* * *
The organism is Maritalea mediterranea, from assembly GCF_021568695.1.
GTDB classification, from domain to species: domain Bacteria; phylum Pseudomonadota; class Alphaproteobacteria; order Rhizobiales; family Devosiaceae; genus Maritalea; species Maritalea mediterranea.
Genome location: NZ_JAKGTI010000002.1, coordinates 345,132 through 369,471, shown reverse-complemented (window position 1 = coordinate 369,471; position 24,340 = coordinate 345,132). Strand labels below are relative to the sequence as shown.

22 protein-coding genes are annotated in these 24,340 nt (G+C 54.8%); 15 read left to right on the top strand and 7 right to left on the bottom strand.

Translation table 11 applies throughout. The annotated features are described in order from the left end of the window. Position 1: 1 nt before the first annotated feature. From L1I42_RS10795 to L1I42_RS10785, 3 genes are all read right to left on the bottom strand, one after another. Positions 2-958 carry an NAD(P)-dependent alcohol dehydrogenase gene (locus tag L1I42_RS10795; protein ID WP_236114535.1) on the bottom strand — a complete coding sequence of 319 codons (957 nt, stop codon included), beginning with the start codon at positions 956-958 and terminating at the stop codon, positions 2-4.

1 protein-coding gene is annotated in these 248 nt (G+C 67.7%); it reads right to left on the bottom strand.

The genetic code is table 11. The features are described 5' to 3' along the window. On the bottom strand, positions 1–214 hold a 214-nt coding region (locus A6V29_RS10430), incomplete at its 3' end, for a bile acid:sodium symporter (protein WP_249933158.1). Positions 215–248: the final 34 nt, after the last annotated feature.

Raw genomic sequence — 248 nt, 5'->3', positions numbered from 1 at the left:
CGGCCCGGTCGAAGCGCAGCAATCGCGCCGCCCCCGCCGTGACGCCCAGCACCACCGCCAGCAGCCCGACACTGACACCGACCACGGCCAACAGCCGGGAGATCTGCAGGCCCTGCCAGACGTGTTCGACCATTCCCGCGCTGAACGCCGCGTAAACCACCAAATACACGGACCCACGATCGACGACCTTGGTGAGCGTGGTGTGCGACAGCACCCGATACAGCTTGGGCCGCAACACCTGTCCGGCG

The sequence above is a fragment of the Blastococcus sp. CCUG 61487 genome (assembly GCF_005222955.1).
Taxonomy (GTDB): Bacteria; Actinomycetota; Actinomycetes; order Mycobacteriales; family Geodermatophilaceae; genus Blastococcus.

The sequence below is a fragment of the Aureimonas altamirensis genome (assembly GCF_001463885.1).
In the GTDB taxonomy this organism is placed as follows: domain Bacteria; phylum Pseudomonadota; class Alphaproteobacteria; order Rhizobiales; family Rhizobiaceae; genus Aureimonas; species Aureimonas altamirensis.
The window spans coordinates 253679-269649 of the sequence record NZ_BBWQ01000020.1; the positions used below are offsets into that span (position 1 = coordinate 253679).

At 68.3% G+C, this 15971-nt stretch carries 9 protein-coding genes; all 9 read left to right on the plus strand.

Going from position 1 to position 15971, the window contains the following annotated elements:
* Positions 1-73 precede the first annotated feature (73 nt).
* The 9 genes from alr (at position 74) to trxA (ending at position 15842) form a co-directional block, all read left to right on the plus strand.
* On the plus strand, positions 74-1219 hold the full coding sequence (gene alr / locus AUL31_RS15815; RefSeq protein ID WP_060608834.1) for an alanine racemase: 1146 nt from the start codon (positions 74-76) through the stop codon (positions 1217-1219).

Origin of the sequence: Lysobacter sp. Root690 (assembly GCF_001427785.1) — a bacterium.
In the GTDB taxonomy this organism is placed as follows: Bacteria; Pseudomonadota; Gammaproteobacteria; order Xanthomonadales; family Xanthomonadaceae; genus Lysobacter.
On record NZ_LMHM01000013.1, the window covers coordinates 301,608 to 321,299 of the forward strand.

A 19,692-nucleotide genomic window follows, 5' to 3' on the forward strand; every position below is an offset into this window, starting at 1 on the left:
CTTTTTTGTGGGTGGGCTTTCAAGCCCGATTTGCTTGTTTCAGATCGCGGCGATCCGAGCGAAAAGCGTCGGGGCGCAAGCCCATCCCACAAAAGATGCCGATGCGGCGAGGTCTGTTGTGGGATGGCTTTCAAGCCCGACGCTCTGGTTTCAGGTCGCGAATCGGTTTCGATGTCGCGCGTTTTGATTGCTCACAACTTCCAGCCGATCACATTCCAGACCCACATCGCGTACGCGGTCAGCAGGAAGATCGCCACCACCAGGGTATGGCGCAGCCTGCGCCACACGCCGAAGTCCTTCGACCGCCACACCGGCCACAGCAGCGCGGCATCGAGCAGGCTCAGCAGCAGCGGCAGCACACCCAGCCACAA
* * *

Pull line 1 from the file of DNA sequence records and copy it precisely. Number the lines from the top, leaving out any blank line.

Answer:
The organism is Maritalea mediterranea, from assembly GCF_021568695.1.